Thanks for taking a walk in someone else's shoes.  Designers empathize to understand the needs of the people they want to help, just as SEPTA did when they agreed to collaborate with other agencies to serve homeless people where they already congregate...at Suburban Station.  Instead of kicking the homeless out, the agencies worked together to open the Hub of Hope, a site that functions as a daytime living room for homeless individuals, where they can socialize, get a meal, shower, do laundry, and access a variety of health and social services in a safe and welcoming setting.

Define: Embrace Badge

Nice work using your powers of perception!  Good designers keep their eyes and minds open so they don't miss key insights...just as four Stanford students did while creating a low-cost baby incubator for developing countries.  To learn more about the problem, team member Linus Liang traveled to Nepal.  His "aha" moment came when he discovered that hospital incubators often went unused because mothers couldn’t get to, or stay at, the hospital.  The team realized they had to create something that could be used easily and affordably in homes, as well as in hospitals.  The team kept researching and learning throughout their design process to make sure their product met the needs of the people they wanted to help.  Since 2011 their solution—the Embrace Incubator—has helped over 200,000 babies in 20 countries.

Ideate: 40/4 Chair Badge

Way to get creative!  It's not always easy to see things with new eyes, and sometimes ingenious design is hidden right in front of you.  When was the last time you gave any thought to the humble stacking chair?  Designer David Rowland spent 8 years of his own time designing a chair that could be compactly stacked to fit the greatest number of chairs in the smallest amount of space.  He made 32 full-scale models in a quest to achieve the best form and greatest comfort, and he was rejected many times when he tried to license his final design for a chair that could be stacked 40 high at a height of just 4 feet.  But he persisted, and today his 40/4 chair is the winner of numerous awards, is showcased in museums around the world, and is a commercial success.  8 million and counting have been sold since 1964!

Prototype: Kenji Ekuan Badge

Well done!  Prototyping takes patience and persistence, as Kenji Ekuan demonstrated when he and his team spent three years designing the elegant, tear-drop shaped Kikkoman soy sauce bottle.  Mr. Ekuan, an award-winning designer who also worked on the Yamaha VMAX motorcycle and Japan’s bullet trains, is said to have tested over 100 prototypes before finalizing the design of the innovative and dripless two-sided spout—a design which works so well it hasn't been altered since it was introduced in 1961!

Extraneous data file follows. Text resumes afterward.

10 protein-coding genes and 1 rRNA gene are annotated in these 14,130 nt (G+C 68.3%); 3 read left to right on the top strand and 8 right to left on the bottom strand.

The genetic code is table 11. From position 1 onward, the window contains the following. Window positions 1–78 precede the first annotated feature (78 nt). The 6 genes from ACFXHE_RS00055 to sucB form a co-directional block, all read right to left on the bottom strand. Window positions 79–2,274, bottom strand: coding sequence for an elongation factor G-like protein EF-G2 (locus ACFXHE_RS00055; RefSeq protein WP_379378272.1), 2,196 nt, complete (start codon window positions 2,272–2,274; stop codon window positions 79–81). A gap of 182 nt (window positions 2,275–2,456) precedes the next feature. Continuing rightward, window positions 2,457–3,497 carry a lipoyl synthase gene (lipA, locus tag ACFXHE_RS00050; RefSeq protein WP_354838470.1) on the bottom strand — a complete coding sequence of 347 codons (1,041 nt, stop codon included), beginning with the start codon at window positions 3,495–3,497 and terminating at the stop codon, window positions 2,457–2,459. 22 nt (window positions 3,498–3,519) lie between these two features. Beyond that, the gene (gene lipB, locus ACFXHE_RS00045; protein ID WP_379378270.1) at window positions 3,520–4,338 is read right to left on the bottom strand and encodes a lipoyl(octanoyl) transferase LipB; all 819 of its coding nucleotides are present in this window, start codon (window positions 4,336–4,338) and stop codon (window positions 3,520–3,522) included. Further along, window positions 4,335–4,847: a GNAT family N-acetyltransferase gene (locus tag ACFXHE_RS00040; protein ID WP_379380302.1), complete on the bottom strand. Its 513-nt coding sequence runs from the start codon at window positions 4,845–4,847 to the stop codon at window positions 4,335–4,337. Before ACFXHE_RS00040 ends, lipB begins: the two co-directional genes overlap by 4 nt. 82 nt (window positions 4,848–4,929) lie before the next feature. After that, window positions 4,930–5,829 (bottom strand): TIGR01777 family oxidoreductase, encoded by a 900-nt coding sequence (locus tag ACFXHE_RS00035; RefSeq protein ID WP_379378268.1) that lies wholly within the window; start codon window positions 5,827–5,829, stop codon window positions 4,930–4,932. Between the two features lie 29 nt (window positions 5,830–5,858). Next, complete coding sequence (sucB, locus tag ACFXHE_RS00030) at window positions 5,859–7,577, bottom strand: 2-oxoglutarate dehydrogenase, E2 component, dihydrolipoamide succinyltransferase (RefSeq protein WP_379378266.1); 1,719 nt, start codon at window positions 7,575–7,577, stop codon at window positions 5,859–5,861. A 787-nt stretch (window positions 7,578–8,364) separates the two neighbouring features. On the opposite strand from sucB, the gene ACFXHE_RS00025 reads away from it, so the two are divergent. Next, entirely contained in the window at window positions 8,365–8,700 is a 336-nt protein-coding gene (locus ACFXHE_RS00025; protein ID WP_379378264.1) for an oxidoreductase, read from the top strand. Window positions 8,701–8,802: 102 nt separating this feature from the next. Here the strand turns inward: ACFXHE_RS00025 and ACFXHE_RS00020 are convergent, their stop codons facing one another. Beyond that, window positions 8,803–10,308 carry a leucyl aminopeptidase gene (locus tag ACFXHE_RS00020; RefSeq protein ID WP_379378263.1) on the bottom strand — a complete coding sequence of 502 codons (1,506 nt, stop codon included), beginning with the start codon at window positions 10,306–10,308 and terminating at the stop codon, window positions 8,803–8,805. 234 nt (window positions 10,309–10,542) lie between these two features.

Test: MWOBS Badge

Now you know...testing's not just for school!  Designers know it's important to put their prototypes through rigorous real-world tests, which is why people who design products to function in extreme outdoor environments go to the Mount Washington Observatory in New Hampshire, where the conditions are equivalent to what you’d encounter in Antarctica and the polar regions!  Clothing, experimental robots, and tents are just a few of the products to test their mettle against the mountain!

DT Philly Showcase: Es Devlin Badge

Hooray—you've made it to the final stage of DT Philly, and it’s time to think about how you’ll tell the story of your design project.  Take a page from the playbook of renowned set designer Es Devlin and consider your presentation from the perspective of the audience.  How will they see, hear, and experience your story?  Devlin, who has designed sets for Kanye West, Beyoncé, and Rihanna, as well as for fashion shows, plays, operas, and ballets, thinks about the spirit of the performance and the experience the audience will share.  How will you bring your story to life and connect with your audience?

Nice work getting the conversation started!  Collaboration is key to the design process!

Collaborator Badge 1 of 4